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Jan 3, 2008
Hi Everyone,
I am new to posting a thread but have been reading the stories on this web site for quite awhile. My mother was diagnosed with ALS in October of 2006. She is in her last stages now. She is totally dependent on others and can not speak well at all. She is on Hospice and also has 24 hour care through an independent agency in her home. I thank God for those ladies that take care of her because it would be very hard for me. I would do it if I had to but I have a husband with 2 young children and a full time job as a school counselor.
Anyway, the hospice nurse told me yesterday that she hears some rattling in my mom's chest and thinks that she has some aspiration pnemonia. She said usually in a healthy adult it will clear up in a couple of days but it could turn into Bacterial Pnemonia which I know is what usually gets these patients in the end. I am scared that this is the beginning of the end for her. It doesn't matter how long you try to prepare for this when it is knocking at the door you are just not quite ready to answer. She is on a feeding tube but does not want the ventalator. I worry a little about her death experience. I know that Hospice can control her pain but I do not want her to be scared at all. Have any of you experienced a death of a loved one first hand and would like to share it? I never have and it scares me a little for myself and for her.

Hi Jdale. Welcome ot th forum. I am really sorry to hear about your Mom. We have had quite a few reports of peaceful passings on this site and from what I can see the difference is that it helps when folks do as you are and do a little research ahead of time. It seems to help ot be in coping mode rather than reaction mode.

The hospice website has a few articles that may help, including one very specific article on what to expect. I hope this helps a little. Cindy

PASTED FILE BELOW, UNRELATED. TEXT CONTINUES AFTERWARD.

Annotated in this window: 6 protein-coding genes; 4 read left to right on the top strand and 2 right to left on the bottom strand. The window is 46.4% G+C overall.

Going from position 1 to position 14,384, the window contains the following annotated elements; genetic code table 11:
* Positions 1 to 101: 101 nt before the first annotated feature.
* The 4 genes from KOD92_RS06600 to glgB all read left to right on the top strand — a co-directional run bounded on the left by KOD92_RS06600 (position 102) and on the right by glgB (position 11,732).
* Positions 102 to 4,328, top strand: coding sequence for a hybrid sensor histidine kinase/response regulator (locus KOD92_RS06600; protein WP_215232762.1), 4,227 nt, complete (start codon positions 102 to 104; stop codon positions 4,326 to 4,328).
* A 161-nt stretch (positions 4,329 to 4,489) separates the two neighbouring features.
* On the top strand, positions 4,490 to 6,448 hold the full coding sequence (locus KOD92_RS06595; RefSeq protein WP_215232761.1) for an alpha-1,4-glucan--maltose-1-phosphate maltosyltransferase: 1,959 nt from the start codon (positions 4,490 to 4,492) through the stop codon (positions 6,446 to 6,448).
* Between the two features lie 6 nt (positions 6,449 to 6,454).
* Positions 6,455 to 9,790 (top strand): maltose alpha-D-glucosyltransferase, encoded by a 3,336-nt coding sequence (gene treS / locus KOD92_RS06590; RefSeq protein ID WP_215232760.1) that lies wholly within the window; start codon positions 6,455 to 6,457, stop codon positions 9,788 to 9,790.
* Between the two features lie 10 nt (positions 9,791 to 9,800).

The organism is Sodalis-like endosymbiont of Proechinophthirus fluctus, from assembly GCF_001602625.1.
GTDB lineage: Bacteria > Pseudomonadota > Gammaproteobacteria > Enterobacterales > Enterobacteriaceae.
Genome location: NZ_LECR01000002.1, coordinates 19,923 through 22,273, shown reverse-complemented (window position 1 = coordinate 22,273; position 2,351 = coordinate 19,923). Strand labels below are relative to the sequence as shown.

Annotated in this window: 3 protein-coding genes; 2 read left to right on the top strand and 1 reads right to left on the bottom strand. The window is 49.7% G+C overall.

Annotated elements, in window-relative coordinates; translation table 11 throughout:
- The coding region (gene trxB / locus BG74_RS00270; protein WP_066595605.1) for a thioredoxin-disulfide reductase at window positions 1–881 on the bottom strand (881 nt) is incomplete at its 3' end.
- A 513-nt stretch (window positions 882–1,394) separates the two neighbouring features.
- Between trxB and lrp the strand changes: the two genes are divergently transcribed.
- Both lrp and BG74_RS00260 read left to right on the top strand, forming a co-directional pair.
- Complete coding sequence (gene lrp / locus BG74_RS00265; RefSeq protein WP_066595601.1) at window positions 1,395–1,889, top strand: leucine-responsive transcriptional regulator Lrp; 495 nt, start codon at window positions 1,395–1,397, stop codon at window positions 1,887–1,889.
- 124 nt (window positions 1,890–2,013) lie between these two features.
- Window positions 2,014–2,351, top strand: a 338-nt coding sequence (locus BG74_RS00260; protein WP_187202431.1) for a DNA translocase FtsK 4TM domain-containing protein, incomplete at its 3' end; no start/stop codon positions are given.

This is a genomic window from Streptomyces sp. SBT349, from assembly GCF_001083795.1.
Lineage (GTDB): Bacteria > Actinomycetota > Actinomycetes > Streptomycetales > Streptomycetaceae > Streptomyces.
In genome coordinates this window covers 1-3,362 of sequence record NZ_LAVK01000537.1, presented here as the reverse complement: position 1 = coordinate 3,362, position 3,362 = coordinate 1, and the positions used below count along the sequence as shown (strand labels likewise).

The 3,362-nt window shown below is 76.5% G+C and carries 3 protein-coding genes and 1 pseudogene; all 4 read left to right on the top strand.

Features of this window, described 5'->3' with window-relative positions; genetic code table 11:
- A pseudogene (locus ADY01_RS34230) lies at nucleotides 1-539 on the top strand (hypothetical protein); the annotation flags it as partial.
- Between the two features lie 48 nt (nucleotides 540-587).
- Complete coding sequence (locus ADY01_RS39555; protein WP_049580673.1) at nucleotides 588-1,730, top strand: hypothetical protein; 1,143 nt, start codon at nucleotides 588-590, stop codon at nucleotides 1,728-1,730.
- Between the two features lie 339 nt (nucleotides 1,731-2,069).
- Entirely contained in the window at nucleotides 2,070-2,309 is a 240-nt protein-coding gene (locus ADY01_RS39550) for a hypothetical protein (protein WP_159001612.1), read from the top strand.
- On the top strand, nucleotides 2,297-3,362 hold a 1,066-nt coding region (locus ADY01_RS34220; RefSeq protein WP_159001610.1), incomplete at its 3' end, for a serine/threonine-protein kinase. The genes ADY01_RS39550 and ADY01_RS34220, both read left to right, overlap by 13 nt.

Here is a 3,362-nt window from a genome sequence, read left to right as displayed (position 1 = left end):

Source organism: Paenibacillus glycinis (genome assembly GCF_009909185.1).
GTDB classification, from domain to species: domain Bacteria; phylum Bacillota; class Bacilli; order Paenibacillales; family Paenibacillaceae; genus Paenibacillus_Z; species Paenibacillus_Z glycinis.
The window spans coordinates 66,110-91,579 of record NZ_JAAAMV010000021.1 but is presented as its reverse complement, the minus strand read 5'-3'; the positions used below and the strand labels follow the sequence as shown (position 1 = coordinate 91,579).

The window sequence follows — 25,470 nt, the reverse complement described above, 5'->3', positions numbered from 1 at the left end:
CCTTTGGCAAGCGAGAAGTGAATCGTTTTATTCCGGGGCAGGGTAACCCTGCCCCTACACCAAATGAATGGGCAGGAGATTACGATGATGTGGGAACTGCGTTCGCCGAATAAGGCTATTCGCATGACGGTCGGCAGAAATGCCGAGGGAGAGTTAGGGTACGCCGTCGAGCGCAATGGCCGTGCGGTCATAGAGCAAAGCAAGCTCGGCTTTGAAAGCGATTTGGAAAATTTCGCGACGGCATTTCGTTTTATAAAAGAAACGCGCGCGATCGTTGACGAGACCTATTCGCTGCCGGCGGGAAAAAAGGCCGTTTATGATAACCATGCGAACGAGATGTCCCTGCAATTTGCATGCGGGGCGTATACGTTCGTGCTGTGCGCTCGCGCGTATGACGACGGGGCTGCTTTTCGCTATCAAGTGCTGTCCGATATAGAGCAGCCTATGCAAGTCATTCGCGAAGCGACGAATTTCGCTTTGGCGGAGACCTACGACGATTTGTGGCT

jd, oh dear God, I feel so bad! How in the world did I miss your post? I wish I had spotted it earlier. I can share something with you, if you don't mind. This is what I experienced with my son at the end, but dear God I don't want to scare you. I really don't want to do it, but I feel I must, so here it goes. Please promise me that you will accept what I am fixing to tell you. It's not going to be good, but here it goes............

On a Saturday evening around 5:00 pm, June 2nd, my son started experiencing quite a bit of trouble breathing. Even though he had just asked me to sign the DNR documents for him, I still called the paramedics. They were there in no time at all. I presented them the DNR papers, Jesus it was hard for me to do that. Okay, they told me he was close to the end, so they hooked him up to oxygen, to make him comfortable, he had taken his dose of morphine. Oh God, I am feeling crappy this minute. I am in tears! It's okay, I still want to help you. We were up all night Saturday with him, the house was full, and awake all night. The next day Sunday, the wait continued. We stayed close to him, my baby was dying before our eyes. The rattling in his chest started in the early part of the afternoon. Hospice told me this rattling occurs when they are near death, my mom did that too. By 5:50pm, my baby was gone. I feel so bad for you jd, I know the pain you are going through. I must quit typing, I can't see, but if you need more info, or shared thoughts, plese, please let me know. May God bless you. My son would have loved the kind of help I am offering you right now, he was that kind of a person. Be strong, you can cry, it is a relief to do so, in order to release the pain, but reach out to God.

Jdale - I certainly feel for at this time. I have been through the dying process twice in the last year. First my mother and then a month later my father in law. Both with forms of dementia and unable to use their tongues. Irma's post was very similar to what we went through. There didn't appear to be any pain, the hospice people were so attentive. They both died peacefully. And I think it has really helped me to know what to expect for myself as a PALS. I felt at the time my job was to let them know that I was there with them and it was OK to go. God bless you and your family.